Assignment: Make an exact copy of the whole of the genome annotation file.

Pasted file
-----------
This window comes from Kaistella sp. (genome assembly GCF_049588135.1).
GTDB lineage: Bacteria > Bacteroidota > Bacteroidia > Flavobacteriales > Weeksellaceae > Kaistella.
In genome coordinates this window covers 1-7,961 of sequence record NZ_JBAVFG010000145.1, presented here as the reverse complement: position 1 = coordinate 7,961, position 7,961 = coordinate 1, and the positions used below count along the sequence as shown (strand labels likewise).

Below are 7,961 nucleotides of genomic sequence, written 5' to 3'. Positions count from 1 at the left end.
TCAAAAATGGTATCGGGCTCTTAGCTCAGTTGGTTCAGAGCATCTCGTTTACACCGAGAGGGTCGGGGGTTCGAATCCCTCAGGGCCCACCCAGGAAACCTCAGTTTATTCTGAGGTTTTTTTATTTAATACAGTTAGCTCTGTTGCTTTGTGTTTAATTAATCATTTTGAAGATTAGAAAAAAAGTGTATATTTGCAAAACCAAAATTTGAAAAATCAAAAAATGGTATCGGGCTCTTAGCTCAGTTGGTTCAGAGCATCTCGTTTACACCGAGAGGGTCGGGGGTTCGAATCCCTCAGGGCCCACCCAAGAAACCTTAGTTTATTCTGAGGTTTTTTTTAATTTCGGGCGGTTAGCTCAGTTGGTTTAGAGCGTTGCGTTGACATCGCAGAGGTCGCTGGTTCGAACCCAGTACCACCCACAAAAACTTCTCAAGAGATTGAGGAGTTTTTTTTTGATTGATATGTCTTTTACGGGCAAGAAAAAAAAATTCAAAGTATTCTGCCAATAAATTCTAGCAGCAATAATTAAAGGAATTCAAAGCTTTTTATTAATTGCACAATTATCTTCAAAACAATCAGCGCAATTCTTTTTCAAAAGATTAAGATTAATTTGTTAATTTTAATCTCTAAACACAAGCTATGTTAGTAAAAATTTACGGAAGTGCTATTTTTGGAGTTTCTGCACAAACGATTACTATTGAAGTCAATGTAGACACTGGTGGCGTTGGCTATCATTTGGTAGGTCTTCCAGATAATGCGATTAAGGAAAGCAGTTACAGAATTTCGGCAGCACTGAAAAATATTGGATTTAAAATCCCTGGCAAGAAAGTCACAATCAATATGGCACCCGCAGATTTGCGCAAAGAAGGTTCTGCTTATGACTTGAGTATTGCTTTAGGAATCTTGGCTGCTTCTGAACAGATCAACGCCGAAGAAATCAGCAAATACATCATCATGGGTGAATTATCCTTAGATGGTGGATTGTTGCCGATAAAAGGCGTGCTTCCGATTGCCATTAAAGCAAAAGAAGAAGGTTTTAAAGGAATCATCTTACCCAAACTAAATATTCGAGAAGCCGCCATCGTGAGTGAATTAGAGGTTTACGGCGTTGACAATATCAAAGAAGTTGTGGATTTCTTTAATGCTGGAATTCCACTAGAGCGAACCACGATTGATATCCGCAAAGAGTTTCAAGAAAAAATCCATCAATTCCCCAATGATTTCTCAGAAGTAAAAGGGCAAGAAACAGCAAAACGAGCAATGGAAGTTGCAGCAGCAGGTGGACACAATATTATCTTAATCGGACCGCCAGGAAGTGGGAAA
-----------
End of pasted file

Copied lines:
This window comes from Kaistella sp. (genome assembly GCF_049588135.1).
GTDB lineage: Bacteria > Bacteroidota > Bacteroidia > Flavobacteriales > Weeksellaceae > Kaistella.
In genome coordinates this window covers 1-7,961 of sequence record NZ_JBAVFG010000145.1, presented here as the reverse complement: position 1 = coordinate 7,961, position 7,961 = coordinate 1, and the positions used below count along the sequence as shown (strand labels likewise).

Below are 7,961 nucleotides of genomic sequence, written 5' to 3'. Positions count from 1 at the left end.
TCAAAAATGGTATCGGGCTCTTAGCTCAGTTGGTTCAGAGCATCTCGTTTACACCGAGAGGGTCGGGGGTTCGAATCCCTCAGGGCCCACCCAGGAAACCTCAGTTTATTCTGAGGTTTTTTTATTTAATACAGTTAGCTCTGTTGCTTTGTGTTTAATTAATCATTTTGAAGATTAGAAAAAAAGTGTATATTTGCAAAACCAAAATTTGAAAAATCAAAAAATGGTATCGGGCTCTTAGCTCAGTTGGTTCAGAGCATCTCGTTTACACCGAGAGGGTCGGGGGTTCGAATCCCTCAGGGCCCACCCAAGAAACCTTAGTTTATTCTGAGGTTTTTTTTAATTTCGGGCGGTTAGCTCAGTTGGTTTAGAGCGTTGCGTTGACATCGCAGAGGTCGCTGGTTCGAACCCAGTACCACCCACAAAAACTTCTCAAGAGATTGAGGAGTTTTTTTTTGATTGATATGTCTTTTACGGGCAAGAAAAAAAAATTCAAAGTATTCTGCCAATAAATTCTAGCAGCAATAATTAAAGGAATTCAAAGCTTTTTATTAATTGCACAATTATCTTCAAAACAATCAGCGCAATTCTTTTTCAAAAGATTAAGATTAATTTGTTAATTTTAATCTCTAAACACAAGCTATGTTAGTAAAAATTTACGGAAGTGCTATTTTTGGAGTTTCTGCACAAACGATTACTATTGAAGTCAATGTAGACACTGGTGGCGTTGGCTATCATTTGGTAGGTCTTCCAGATAATGCGATTAAGGAAAGCAGTTACAGAATTTCGGCAGCACTGAAAAATATTGGATTTAAAATCCCTGGCAAGAAAGTCACAATCAATATGGCACCCGCAGATTTGCGCAAAGAAGGTTCTGCTTATGACTTGAGTATTGCTTTAGGAATCTTGGCTGCTTCTGAACAGATCAACGCCGAAGAAATCAGCAAATACATCATCATGGGTGAATTATCCTTAGATGGTGGATTGTTGCCGATAAAAGGCGTGCTTCCGATTGCCATTAAAGCAAAAGAAGAAGGTTTTAAAGGAATCATCTTACCCAAACTAAATATTCGAGAAGCCGCCATCGTGAGTGAATTAGAGGTTTACGGCGTTGACAATATCAAAGAAGTTGTGGATTTCTTTAATGCTGGAATTCCACTAGAGCGAACCACGATTGATATCCGCAAAGAGTTTCAAGAAAAAATCCATCAATTCCCCAATGATTTCTCAGAAGTAAAAGGGCAAGAAACAGCAAAACGAGCAATGGAAGTTGCAGCAGCAGGTGGACACAATATTATCTTAATCGGACCGCCAGGAAGTGGGAAA